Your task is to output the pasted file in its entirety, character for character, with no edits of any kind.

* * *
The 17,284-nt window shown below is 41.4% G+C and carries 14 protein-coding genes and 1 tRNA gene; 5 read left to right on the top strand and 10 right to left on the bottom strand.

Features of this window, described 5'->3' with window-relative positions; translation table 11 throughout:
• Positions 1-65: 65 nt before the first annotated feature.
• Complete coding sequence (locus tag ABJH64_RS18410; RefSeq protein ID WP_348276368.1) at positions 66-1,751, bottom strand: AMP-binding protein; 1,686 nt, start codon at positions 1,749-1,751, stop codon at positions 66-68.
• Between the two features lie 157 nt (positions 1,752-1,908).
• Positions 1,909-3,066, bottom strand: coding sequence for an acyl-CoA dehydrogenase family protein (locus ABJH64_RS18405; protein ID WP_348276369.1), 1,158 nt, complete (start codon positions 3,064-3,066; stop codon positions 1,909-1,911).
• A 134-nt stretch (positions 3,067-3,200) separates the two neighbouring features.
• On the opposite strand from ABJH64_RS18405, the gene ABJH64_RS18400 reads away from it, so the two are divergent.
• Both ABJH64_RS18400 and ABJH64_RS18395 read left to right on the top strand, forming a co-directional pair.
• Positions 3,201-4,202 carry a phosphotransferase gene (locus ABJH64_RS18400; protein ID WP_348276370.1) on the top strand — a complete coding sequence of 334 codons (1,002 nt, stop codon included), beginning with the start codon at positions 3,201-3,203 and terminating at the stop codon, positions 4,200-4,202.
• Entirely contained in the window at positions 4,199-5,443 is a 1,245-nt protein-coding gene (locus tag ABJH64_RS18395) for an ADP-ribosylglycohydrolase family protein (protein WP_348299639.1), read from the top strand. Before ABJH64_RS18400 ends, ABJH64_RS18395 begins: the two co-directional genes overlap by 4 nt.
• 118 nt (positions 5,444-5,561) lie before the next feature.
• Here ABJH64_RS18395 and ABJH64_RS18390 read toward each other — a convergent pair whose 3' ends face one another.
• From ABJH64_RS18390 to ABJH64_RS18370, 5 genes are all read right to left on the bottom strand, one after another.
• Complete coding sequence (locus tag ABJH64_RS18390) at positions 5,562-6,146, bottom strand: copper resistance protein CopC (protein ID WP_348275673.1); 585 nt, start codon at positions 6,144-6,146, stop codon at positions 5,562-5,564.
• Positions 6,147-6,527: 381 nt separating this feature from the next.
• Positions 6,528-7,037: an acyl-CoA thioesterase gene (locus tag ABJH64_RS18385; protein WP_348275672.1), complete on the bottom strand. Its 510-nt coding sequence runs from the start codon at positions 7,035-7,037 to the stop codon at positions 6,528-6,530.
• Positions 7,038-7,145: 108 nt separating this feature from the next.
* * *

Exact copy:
The 17,284-nt window shown below is 41.4% G+C and carries 14 protein-coding genes and 1 tRNA gene; 5 read left to right on the top strand and 10 right to left on the bottom strand.

Features of this window, described 5'->3' with window-relative positions; translation table 11 throughout:
• Positions 1-65: 65 nt before the first annotated feature.
• Complete coding sequence (locus tag ABJH64_RS18410; RefSeq protein ID WP_348276368.1) at positions 66-1,751, bottom strand: AMP-binding protein; 1,686 nt, start codon at positions 1,749-1,751, stop codon at positions 66-68.
• Between the two features lie 157 nt (positions 1,752-1,908).
• Positions 1,909-3,066, bottom strand: coding sequence for an acyl-CoA dehydrogenase family protein (locus ABJH64_RS18405; protein ID WP_348276369.1), 1,158 nt, complete (start codon positions 3,064-3,066; stop codon positions 1,909-1,911).
• A 134-nt stretch (positions 3,067-3,200) separates the two neighbouring features.
• On the opposite strand from ABJH64_RS18405, the gene ABJH64_RS18400 reads away from it, so the two are divergent.
• Both ABJH64_RS18400 and ABJH64_RS18395 read left to right on the top strand, forming a co-directional pair.
• Positions 3,201-4,202 carry a phosphotransferase gene (locus ABJH64_RS18400; protein ID WP_348276370.1) on the top strand — a complete coding sequence of 334 codons (1,002 nt, stop codon included), beginning with the start codon at positions 3,201-3,203 and terminating at the stop codon, positions 4,200-4,202.
• Entirely contained in the window at positions 4,199-5,443 is a 1,245-nt protein-coding gene (locus tag ABJH64_RS18395) for an ADP-ribosylglycohydrolase family protein (protein WP_348299639.1), read from the top strand. Before ABJH64_RS18400 ends, ABJH64_RS18395 begins: the two co-directional genes overlap by 4 nt.
• 118 nt (positions 5,444-5,561) lie before the next feature.
• Here ABJH64_RS18395 and ABJH64_RS18390 read toward each other — a convergent pair whose 3' ends face one another.
• From ABJH64_RS18390 to ABJH64_RS18370, 5 genes are all read right to left on the bottom strand, one after another.
• Complete coding sequence (locus tag ABJH64_RS18390) at positions 5,562-6,146, bottom strand: copper resistance protein CopC (protein ID WP_348275673.1); 585 nt, start codon at positions 6,144-6,146, stop codon at positions 5,562-5,564.
• Positions 6,147-6,527: 381 nt separating this feature from the next.
• Positions 6,528-7,037: an acyl-CoA thioesterase gene (locus tag ABJH64_RS18385; protein WP_348275672.1), complete on the bottom strand. Its 510-nt coding sequence runs from the start codon at positions 7,035-7,037 to the stop codon at positions 6,528-6,530.
• Positions 7,038-7,145: 108 nt separating this feature from the next.